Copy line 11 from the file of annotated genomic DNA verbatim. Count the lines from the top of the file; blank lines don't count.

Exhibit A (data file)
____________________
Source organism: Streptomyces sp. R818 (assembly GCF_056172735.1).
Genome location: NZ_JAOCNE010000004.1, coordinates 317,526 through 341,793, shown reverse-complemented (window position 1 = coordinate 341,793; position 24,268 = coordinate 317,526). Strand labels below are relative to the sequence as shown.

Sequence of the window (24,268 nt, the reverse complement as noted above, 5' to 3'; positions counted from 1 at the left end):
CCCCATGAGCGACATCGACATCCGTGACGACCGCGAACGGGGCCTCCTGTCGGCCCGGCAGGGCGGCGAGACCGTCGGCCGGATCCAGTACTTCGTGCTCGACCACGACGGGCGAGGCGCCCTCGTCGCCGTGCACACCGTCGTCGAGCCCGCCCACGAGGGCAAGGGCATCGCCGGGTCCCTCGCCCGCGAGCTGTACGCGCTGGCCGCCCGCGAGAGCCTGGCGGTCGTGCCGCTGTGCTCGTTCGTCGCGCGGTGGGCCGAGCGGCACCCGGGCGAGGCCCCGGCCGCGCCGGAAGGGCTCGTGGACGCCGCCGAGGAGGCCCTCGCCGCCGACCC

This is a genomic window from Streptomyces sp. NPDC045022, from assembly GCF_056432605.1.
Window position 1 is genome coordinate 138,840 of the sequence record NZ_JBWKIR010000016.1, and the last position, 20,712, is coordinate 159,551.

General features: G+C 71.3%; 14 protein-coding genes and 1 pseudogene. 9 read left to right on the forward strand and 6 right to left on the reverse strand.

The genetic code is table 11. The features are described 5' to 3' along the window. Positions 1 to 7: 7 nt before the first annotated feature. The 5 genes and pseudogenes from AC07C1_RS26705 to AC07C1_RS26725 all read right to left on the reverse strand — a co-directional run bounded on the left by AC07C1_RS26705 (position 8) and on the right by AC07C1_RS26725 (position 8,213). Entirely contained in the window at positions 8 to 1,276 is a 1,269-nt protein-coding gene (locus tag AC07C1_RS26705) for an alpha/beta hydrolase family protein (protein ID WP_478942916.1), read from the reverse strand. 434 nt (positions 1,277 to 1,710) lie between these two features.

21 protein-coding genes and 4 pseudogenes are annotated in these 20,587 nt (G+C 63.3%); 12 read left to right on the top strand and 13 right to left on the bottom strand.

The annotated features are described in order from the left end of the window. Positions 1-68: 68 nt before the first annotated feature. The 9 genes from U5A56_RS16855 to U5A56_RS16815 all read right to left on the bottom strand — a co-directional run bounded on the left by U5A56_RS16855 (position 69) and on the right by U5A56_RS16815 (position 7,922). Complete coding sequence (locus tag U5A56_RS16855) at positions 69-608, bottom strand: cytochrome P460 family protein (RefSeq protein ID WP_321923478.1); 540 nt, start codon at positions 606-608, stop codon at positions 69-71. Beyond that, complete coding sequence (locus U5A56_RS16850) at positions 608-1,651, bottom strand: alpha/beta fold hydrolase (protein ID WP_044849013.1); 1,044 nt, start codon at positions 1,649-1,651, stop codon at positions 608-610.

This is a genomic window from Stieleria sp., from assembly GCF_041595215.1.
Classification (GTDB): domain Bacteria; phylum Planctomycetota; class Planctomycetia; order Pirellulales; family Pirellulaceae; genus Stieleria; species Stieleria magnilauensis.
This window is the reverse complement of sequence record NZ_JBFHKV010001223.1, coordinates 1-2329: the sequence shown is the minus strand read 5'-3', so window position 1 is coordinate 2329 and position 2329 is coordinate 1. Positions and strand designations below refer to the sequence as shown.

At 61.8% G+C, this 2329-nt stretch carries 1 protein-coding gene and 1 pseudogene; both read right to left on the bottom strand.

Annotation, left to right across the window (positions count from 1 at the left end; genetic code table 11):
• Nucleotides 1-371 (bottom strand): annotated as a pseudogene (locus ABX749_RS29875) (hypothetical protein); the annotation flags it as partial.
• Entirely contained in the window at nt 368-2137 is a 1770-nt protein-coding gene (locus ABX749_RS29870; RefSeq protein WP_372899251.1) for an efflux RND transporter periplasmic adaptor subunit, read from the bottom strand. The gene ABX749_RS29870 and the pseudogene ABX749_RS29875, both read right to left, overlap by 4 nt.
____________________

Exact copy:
This is a genomic window from Stieleria sp., from assembly GCF_041595215.1.